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A pixel is the smallest unit of a digital image or graphic that can be displayed and represented on a digital display device.
A pixel is the basic logical unit in digital graphics. Pixels are combined to form a complete image, video, text, or any visible thing on a computer display.
A pixel is also known as a picture element (pix = picture, el = element).
A pixel is represented by a dot or square on a computer monitor display screen. Pixels are the basic building blocks of a digital image or display and are created using geometric coordinates.
Depending on the graphics card and display monitor, the quantity, size and color combination of pixels varies and is measured in terms of the display resolution. For example, a computer with a display resolution of 1280 x 768 will produce a maximum of 98,3040 pixels on a display screen.
The pixel resolution spread also determines the quality of display; more pixels per inch of monitor screen yields better image results. For example, a 2.1 megapixels picture contains 2,073,600 pixels since it has a resolution of 1920 x 1080.
The physical size of a pixel varies, depending on the resolution of the display. It will equal the size of the dot pitch if the display is set to its maximum resolution, and will be larger if the resolution is lower since each pixel will use more dots. Because of that, individual pixels may become visible, leading to a blocky and chunky image defined as “pixelated”.
Pixels are uniformly arranged in a two-dimensional grid, although some different sampling patterns are available. For example, in LCD screens the three main colors are sampled at different locations of a staggered grid, while digital color cameras use a more regular grid.
In computer monitors, pixels are square-shaped, meaning that their vertical and horizontal sampling pitches are equal. In other systems such as the anamorphic widescreen format of the 601 digital video standard, the shape of a pixel is rectangular.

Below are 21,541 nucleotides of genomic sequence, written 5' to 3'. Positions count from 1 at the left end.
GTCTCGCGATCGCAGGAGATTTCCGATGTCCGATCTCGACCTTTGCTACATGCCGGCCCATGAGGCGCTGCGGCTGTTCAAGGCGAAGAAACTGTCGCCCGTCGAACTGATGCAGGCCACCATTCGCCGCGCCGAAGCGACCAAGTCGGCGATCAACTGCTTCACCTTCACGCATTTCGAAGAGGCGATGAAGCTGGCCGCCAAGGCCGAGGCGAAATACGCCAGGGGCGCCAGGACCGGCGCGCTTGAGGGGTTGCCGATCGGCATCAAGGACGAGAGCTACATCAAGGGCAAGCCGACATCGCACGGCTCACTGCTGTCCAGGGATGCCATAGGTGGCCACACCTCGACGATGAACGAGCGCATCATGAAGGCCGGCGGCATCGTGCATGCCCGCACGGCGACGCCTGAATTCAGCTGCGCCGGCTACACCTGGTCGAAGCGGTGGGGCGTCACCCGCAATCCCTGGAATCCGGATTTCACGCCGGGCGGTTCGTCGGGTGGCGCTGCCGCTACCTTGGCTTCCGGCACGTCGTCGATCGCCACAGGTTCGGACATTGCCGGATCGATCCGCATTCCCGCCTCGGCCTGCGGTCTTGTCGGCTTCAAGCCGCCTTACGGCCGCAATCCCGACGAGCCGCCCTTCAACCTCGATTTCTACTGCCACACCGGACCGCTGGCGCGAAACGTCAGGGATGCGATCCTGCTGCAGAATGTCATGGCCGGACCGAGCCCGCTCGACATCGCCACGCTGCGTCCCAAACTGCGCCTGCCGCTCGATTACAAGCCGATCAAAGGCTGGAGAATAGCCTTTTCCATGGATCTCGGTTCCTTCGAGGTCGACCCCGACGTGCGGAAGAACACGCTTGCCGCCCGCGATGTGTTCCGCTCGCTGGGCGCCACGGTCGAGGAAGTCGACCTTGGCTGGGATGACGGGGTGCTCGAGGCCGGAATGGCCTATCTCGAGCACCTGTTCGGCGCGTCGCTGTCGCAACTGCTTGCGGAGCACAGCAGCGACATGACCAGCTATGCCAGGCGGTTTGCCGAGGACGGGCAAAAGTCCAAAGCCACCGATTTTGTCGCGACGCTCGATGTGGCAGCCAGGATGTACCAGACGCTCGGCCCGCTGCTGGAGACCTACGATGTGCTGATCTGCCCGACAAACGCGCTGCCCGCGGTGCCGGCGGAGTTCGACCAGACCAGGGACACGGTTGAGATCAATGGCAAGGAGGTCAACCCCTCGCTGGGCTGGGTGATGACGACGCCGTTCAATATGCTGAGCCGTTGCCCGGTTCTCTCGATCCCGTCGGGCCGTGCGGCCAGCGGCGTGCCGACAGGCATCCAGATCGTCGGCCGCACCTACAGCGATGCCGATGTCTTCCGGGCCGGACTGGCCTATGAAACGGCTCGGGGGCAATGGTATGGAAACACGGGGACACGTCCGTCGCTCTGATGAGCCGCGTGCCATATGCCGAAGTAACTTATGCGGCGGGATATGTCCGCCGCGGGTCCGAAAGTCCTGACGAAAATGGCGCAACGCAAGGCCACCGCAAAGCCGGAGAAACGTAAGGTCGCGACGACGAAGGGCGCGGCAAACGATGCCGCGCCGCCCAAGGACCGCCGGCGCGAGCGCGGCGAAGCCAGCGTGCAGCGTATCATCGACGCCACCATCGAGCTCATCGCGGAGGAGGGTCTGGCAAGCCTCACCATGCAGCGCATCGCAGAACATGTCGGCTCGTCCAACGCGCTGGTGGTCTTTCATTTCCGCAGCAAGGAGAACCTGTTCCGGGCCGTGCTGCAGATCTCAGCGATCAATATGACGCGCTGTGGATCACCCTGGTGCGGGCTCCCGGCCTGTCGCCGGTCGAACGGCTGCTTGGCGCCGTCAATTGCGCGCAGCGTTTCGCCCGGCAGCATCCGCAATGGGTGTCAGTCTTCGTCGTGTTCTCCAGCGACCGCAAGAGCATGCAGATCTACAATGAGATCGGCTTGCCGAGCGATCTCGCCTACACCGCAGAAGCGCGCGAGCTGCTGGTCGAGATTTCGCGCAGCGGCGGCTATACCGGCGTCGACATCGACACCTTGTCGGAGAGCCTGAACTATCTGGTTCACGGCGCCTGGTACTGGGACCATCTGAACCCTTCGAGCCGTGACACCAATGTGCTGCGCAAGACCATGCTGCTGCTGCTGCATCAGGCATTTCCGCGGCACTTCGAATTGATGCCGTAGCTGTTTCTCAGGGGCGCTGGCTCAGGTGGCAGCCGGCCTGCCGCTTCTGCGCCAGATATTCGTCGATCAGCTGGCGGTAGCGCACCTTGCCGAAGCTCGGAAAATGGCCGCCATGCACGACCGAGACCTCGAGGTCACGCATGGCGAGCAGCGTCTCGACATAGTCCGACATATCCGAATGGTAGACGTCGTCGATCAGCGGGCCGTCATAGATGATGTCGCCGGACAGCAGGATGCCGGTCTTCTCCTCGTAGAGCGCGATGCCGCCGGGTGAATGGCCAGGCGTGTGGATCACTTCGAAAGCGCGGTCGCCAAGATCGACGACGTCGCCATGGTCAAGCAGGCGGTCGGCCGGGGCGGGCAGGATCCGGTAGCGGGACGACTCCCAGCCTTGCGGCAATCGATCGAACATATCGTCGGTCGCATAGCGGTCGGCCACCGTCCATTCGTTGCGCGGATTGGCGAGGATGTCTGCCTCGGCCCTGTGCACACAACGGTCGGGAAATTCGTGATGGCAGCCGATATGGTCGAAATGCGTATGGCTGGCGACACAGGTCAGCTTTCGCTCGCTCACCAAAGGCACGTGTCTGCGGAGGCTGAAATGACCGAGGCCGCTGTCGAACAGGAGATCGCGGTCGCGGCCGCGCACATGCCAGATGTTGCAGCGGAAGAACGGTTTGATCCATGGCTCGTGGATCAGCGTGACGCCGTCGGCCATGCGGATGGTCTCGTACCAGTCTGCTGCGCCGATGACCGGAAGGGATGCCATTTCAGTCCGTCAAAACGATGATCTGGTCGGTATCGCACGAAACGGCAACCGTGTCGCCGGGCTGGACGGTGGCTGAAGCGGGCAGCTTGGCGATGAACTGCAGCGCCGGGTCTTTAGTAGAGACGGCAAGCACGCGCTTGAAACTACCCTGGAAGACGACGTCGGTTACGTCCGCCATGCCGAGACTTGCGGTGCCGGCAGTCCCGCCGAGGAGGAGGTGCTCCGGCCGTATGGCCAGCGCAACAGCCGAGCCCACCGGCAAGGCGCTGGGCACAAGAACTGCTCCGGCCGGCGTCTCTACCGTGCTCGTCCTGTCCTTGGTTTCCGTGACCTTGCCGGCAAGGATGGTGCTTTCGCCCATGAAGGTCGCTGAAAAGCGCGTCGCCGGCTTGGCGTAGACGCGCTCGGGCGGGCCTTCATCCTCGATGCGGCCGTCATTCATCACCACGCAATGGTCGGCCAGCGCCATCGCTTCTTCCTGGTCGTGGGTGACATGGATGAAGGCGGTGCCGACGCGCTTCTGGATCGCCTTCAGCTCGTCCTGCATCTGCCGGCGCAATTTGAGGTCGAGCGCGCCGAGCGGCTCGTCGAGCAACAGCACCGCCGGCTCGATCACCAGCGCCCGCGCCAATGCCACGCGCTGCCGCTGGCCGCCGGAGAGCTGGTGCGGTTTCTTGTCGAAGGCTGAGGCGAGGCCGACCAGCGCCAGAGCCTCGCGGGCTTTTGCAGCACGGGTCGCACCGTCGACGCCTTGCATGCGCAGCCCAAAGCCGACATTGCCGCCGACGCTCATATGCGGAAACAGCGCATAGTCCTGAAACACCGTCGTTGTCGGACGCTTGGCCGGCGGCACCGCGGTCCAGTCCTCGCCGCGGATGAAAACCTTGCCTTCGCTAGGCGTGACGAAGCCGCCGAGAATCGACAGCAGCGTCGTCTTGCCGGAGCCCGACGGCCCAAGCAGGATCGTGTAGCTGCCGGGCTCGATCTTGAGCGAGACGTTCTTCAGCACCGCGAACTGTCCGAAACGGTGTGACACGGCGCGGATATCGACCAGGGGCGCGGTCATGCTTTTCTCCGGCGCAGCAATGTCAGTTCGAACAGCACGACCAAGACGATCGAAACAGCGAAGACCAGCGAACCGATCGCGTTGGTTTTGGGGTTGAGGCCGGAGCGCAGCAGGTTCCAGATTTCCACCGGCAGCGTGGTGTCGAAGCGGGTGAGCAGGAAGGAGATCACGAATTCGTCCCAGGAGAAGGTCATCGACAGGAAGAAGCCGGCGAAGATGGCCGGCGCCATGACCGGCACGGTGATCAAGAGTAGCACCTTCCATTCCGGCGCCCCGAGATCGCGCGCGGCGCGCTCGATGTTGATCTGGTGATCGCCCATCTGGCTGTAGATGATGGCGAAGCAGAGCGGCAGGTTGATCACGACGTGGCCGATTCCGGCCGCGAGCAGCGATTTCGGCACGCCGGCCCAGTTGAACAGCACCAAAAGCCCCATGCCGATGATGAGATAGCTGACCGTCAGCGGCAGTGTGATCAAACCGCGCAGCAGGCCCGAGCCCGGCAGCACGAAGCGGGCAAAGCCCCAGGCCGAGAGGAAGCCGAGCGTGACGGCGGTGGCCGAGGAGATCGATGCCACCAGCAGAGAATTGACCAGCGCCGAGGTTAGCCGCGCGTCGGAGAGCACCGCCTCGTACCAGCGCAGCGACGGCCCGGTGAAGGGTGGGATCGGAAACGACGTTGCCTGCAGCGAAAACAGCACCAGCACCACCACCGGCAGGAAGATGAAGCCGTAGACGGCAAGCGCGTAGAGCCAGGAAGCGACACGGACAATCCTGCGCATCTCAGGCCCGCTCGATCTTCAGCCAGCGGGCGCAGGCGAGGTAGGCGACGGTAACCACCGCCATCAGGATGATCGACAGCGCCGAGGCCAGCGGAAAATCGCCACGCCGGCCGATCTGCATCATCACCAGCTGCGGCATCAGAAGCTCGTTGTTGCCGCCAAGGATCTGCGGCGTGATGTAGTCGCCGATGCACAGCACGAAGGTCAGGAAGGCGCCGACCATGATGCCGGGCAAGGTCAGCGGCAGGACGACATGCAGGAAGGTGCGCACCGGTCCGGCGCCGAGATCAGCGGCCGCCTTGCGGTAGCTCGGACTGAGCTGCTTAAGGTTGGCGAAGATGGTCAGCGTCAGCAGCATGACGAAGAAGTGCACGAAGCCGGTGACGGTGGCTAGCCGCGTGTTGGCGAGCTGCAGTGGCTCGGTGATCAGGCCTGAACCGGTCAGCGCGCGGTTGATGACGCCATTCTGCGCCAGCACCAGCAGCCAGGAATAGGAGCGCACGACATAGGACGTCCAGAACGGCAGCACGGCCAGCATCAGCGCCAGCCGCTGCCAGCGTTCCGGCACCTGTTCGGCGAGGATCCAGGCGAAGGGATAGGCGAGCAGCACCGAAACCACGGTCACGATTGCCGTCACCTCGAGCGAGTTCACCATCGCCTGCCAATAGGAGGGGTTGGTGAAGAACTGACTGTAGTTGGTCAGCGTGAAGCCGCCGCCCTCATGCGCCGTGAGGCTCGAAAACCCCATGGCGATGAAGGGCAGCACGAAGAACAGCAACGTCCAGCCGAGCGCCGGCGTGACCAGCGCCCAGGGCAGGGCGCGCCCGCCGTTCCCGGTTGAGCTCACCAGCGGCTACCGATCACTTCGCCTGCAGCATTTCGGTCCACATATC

Each pixel has a unique logical address, a size of eight bits or more and, in most high-end display devices, the ability to project millions of different colors. The color of each pixel is determined by the specific blending of the three main components of the RGB color spectrum.
Depending on the color system, a different number of bytes can be allocated for specifying each color component of the pixel. For example, in 8-bit color systems, only one byte is allocated per pixel, limiting the palette to just 256 colors.
In the common 24-bit color systems used for nearly all PC monitors and smartphone displays, three bytes are allocated, one for each color of the RGB scale, leading to a total of 16,777,216 color variations. A 30-bit deep color system allocates 10 bits each of red, green, and blue for a total of 1.073 billion color variations.
However, since the human eye cannot discriminate more than ten million colors, more color variations do not necessarily add more detail, and may even lead to color banding issues.
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